Okay, here we go: 36 females and 16 males. No, really. That’s a “large group” for dinner, but not for much else.

Note the disparity between females and males. Since all subjects were volunteers, it sounds to me like more women volunteered than men, and the scientists decided that that wasn’t a problem. So if you have more than twice as many women as men, and you’re looking specifically for differences between women and men, wouldn’t you wonder whether your group of women was going to show wider variation than your group of men, just because of sample size? I would. But they don’t even acknowledge this; they just go blithely on, after saying that the smaller number of men reflects the demographics of the college where they were doing the research (perfectly plausible) and that they rejected all men with anomalous color vision.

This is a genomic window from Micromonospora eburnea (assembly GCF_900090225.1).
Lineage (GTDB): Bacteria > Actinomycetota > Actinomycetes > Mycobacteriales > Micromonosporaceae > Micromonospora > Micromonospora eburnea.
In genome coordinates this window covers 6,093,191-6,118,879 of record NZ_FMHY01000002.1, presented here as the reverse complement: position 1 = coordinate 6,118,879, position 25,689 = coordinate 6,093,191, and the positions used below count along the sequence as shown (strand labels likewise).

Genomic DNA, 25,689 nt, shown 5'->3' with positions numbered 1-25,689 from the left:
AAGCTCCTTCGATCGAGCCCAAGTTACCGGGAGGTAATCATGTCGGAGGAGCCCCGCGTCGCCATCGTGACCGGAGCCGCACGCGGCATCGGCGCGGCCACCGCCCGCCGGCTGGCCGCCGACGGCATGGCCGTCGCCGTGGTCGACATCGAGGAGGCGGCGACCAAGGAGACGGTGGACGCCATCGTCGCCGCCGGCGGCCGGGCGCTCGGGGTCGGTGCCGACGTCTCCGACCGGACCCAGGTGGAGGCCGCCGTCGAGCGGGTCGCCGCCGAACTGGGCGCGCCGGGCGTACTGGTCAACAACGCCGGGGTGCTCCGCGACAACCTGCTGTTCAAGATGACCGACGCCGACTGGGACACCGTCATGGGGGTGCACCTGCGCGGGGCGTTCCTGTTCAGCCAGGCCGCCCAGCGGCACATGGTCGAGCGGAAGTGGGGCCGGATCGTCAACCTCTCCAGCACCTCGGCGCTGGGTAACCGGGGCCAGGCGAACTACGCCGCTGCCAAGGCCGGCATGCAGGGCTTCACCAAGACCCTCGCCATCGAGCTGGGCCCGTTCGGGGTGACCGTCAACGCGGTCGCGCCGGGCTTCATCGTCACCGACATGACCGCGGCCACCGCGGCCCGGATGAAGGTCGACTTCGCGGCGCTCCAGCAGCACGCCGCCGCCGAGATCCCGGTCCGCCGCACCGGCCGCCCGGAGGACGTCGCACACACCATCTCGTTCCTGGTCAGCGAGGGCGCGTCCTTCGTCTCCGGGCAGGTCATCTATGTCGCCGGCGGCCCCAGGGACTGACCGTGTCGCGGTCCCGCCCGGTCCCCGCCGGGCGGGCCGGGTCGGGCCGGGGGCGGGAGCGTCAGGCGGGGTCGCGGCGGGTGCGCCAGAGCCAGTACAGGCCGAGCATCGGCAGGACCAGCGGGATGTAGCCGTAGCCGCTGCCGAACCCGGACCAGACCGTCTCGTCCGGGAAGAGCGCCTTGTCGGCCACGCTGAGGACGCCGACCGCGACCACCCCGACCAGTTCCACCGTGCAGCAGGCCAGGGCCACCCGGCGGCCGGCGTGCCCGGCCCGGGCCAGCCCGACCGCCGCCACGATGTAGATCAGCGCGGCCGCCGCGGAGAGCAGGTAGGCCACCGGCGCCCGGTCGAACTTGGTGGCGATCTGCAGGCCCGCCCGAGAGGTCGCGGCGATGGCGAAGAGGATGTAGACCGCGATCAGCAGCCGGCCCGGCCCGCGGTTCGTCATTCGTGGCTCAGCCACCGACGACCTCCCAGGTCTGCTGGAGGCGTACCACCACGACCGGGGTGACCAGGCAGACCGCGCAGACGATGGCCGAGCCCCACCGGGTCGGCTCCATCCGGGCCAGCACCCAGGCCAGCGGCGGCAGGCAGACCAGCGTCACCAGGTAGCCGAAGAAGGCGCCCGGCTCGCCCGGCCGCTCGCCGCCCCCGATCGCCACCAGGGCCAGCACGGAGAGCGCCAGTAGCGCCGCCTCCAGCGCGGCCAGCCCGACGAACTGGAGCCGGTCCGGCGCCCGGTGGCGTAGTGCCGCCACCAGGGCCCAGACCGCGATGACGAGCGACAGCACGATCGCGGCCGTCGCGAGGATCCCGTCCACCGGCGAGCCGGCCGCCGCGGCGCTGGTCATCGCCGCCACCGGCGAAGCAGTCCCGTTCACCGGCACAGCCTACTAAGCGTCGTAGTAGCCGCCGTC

Finally, on page 16, they trot out the old and long-debunked “hunter/gatherer” explanation. You see, men are hunters, so they have to be able to make fine movement distinctions. Women are gatherers, so seeing colors helps us find the right crops (and accessorize!). As they have not bothered to find out, this has not been the thrust of anthropological and paleontological belief for some time now (here’s one resource). Besides, fine movements are not how big game is tracked.

Once again, a little research establishes that if men and women actually see differently, these researchers haven’t proved it. And they know it, or they wouldn’t be so cagey about hiding their sample size.